Talk:Robert Peake the Elder

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Non-royal paintings[edit]

Does anyone have any scholarly information about these three works? I'm confident about the Poulett. The "Unknown woman" is somewhat odd to my eyes, because I haven't seen any other backgrounds like that for Peake (looks like the painting might have been messed about with later?). On the other hand, that very translucent-but-rosy skin strikes me as similar to that in the Elizabeth of Bohemia and the Prince Charles. But the date of 1592 here seems very early, in that case (PKM, are you able to date the costume?). What a gorgeous picture, though! The date of 1582 for the Anne Knollys seems very early for a Peake, though the style is suitably undeveloped and the age of the lady seems right. It's just that the only discussion of his early painting that I can find starts with the "military commander" of 1592.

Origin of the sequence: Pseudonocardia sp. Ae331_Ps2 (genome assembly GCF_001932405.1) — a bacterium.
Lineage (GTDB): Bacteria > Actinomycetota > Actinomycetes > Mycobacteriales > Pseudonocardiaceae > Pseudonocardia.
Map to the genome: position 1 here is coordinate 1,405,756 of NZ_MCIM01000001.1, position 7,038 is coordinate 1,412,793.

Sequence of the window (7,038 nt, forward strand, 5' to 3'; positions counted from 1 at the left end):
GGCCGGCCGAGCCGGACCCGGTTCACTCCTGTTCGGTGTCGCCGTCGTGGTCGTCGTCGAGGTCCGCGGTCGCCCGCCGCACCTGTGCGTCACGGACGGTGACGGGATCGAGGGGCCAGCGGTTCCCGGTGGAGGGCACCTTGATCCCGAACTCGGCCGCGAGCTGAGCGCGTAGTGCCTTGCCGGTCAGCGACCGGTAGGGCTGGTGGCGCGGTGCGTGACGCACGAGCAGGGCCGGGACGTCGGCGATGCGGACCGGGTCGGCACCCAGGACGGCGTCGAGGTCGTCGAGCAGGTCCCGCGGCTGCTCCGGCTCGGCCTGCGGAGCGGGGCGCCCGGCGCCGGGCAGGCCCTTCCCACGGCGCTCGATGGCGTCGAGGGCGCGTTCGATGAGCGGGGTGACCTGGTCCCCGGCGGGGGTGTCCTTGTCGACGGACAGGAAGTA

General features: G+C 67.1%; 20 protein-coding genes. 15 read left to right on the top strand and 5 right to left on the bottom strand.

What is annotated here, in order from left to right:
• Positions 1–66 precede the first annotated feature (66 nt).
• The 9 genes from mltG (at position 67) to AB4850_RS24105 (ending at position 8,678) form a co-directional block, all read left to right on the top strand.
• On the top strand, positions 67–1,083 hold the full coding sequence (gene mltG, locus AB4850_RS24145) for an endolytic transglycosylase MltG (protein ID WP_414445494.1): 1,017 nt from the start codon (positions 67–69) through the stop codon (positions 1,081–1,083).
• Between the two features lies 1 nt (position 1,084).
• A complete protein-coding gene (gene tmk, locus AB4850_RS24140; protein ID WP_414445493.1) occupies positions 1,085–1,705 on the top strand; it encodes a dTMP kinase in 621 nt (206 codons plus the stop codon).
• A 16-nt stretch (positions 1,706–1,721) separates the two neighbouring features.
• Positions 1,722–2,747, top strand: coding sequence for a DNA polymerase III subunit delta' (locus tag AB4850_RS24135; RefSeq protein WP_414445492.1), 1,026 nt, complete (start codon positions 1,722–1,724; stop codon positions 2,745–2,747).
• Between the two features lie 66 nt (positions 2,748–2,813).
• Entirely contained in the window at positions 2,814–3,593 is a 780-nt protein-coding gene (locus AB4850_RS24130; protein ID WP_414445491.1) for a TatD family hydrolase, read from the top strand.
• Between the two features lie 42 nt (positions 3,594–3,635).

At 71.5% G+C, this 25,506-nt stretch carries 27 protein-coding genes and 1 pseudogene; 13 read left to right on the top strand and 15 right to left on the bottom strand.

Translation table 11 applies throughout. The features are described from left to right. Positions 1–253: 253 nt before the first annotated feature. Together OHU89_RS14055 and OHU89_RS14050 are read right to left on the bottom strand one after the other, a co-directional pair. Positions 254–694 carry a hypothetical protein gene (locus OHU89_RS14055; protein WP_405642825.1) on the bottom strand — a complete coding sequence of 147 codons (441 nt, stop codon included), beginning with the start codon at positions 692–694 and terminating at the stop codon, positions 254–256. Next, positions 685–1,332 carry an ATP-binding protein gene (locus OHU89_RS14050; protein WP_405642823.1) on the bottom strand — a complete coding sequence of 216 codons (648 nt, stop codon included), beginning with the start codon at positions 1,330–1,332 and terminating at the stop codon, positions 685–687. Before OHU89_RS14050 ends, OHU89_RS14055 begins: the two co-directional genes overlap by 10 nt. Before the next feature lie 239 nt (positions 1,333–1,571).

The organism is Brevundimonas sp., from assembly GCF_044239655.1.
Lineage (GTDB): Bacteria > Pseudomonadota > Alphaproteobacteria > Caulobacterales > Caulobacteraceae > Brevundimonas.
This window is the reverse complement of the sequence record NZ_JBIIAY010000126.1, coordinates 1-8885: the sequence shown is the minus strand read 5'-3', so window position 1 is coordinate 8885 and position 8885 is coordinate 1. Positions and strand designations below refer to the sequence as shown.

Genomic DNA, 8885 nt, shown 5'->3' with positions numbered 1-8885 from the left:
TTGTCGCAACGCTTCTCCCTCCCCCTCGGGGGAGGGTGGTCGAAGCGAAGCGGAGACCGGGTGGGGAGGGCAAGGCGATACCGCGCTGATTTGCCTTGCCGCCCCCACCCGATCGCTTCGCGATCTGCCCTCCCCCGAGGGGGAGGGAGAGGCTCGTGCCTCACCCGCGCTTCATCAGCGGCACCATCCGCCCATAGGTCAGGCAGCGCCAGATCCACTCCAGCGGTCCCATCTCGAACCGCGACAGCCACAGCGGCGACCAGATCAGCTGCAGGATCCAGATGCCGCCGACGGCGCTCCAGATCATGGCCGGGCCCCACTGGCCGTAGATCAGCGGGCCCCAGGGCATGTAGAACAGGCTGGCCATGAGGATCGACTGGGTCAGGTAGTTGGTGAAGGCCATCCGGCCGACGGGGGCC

The article definitely needs some non-royal paintings. If anyone knows of any others, or can help with some information for these, great. I'm extremely cautious though, and don't necessarily trust gallery blurbs.

I will find a crisper version of the double portrait.qp10qp (talk) 04:36, 10 January 2008 (UTC)

Double portrait[edit]

Amanda, your instincts on where the masses of the article needed to be rearranged were correct. My background is a history degree and an obsession with drawing and painting, but I lack a history-of-art background, and I feel that lack here all the time. All the best. qp10qp (talk) 01:07, 11 January 2008 (UTC)

I love that school of paintng, but I'm not very knowledgable about it. But I'm prepared to organise and analyse anything. When in London, The National Portrait Gallery is one of the places I take my son.
The double portrait was on tour in Australia and I saw it in the Art Gallery of New South Wales in the 1970s, hence my ref to the catalogue.